The next step in a mock draft is to put yourself in each team’s shoes and make a selection for every turn. Although the order of players taken resembles the aggregate of 32 teams’ big boards, team needs play a large role in dictating selections. For example, a team may have no QB ranked higher than 20th overall, but they may need to fill that position urgently and be willing to “reach” in order to acquire that player sooner than the value dictates.

Some mocks go only a single round (32 selections) while others go deeper, potentially through all seven rounds, including the compensatory picks. While trades are somewhat common in the actual draft, they are difficult to reliably predict and usually omitted from mock drafts. If trades are used, one common guide is the draft trade value chart created by Jimmy Johnson in the 1990s.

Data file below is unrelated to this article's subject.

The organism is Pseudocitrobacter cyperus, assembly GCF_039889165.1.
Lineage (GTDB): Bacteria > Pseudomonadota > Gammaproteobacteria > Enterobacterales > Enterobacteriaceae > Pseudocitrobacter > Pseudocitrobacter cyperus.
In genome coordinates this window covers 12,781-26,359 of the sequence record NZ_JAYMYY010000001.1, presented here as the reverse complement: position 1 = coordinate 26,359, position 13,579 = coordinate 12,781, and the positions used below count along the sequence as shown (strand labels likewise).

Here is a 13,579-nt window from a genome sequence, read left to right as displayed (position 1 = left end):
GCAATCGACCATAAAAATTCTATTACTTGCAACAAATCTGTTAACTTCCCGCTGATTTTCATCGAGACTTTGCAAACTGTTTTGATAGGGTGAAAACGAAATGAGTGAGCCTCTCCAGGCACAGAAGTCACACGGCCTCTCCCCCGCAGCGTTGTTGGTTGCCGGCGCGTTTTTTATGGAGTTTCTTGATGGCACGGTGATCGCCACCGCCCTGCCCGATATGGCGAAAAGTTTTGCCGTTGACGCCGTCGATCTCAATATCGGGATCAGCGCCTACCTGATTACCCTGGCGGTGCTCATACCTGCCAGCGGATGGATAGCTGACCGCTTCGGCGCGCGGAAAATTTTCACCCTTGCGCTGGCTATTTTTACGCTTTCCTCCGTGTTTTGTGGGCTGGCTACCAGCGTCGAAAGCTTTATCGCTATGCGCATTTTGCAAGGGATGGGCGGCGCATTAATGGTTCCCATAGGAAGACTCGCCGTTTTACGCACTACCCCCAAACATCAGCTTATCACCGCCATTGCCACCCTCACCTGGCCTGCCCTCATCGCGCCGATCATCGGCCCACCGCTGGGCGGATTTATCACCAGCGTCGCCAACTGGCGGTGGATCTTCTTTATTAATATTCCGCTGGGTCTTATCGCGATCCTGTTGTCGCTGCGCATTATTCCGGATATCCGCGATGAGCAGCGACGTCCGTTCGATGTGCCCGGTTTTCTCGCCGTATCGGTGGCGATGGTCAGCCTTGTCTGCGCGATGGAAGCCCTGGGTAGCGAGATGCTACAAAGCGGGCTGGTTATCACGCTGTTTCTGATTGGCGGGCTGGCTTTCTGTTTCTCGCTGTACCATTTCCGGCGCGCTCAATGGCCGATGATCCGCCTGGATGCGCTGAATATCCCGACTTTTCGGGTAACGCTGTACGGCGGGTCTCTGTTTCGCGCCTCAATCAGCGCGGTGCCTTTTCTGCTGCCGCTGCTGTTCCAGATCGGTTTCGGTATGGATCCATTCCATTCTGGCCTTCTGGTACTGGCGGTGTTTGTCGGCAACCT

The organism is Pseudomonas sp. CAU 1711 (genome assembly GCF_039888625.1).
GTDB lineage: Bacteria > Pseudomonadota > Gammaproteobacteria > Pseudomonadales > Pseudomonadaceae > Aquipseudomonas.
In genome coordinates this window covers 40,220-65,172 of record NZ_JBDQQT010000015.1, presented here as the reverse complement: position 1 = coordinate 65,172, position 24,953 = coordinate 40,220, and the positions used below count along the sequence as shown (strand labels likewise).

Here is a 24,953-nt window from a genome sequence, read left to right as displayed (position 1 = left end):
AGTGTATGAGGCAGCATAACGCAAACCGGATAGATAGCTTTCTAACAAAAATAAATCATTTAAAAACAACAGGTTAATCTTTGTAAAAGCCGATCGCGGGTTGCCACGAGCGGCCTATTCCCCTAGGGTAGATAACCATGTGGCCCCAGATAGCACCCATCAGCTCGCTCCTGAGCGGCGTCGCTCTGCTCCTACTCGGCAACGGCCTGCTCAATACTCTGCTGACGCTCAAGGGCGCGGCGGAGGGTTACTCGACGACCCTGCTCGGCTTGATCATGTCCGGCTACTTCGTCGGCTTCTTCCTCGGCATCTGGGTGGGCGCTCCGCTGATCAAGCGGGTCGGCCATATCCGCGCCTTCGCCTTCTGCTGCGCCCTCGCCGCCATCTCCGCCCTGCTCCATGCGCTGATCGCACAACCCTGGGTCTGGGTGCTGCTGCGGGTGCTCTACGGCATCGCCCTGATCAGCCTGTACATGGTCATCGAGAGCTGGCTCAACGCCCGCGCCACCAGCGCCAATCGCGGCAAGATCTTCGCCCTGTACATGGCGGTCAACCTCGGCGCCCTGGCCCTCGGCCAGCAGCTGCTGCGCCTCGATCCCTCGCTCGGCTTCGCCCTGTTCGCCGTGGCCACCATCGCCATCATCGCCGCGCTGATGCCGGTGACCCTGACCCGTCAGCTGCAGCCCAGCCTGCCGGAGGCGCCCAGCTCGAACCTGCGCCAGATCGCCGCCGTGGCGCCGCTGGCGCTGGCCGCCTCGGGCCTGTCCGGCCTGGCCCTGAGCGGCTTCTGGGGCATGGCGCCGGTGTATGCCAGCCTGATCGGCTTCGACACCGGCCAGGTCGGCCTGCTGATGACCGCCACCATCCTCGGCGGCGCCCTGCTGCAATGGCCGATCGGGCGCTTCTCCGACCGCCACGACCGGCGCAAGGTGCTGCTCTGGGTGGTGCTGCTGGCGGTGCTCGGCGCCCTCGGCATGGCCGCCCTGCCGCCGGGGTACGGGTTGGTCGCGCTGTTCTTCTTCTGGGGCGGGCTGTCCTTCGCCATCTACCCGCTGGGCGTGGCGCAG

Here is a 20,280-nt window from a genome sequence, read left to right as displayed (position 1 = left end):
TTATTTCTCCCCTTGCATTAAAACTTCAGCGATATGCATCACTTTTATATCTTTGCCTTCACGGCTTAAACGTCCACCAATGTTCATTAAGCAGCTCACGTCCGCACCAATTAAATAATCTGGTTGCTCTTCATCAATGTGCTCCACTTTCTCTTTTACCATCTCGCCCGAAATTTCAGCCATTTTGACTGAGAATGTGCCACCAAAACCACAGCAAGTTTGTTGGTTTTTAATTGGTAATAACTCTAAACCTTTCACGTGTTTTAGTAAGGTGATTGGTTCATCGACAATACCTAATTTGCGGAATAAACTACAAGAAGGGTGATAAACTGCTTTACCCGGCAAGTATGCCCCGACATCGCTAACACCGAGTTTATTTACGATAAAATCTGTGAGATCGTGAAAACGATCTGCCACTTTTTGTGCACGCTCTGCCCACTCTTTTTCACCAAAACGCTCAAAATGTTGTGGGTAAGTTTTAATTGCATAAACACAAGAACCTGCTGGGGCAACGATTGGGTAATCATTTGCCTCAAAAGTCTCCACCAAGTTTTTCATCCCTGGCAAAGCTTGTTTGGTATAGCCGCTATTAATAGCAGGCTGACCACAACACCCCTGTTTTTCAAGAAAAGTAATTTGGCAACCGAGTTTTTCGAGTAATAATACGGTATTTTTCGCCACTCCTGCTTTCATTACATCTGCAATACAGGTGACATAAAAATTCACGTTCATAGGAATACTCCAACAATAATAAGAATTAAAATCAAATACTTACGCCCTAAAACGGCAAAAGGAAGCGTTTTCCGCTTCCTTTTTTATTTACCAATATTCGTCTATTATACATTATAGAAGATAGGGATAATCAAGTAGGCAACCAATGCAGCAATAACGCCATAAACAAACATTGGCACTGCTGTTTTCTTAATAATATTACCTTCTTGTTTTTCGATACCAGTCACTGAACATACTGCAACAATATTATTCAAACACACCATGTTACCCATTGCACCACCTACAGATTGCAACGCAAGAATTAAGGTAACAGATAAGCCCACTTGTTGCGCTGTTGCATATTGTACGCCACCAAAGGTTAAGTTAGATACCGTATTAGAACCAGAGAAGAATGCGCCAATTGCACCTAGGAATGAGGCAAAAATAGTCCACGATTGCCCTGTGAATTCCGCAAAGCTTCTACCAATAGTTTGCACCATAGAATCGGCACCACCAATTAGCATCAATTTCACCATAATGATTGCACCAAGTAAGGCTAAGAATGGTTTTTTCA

While teams likely do their own countless iterations of mock drafts, trying to predict how their rivals will compete for players, the only mock drafts most of us ever see are those made by media analysts and armchair GMs. Some draftniks create multiple mocks beginning shortly after the Superbowl ends, adding revisions right up until the eve of the draft, moving prospects up or down based on new information (workouts, injuries), speculation or rumors – or anything in between.

1 – measurables include height, weight, hand size and wingspan; other outputs include times for the 40 yard dash, 3-cone drill, bench press reps, broad jump distance, etc.
2“NFL Announces 32 Compensatory Draft Choices to 15 Clubs,” National Football League press release, Monday, March 26, 2012.

State of the Browns – February 2014 February 24, 2014 No Comments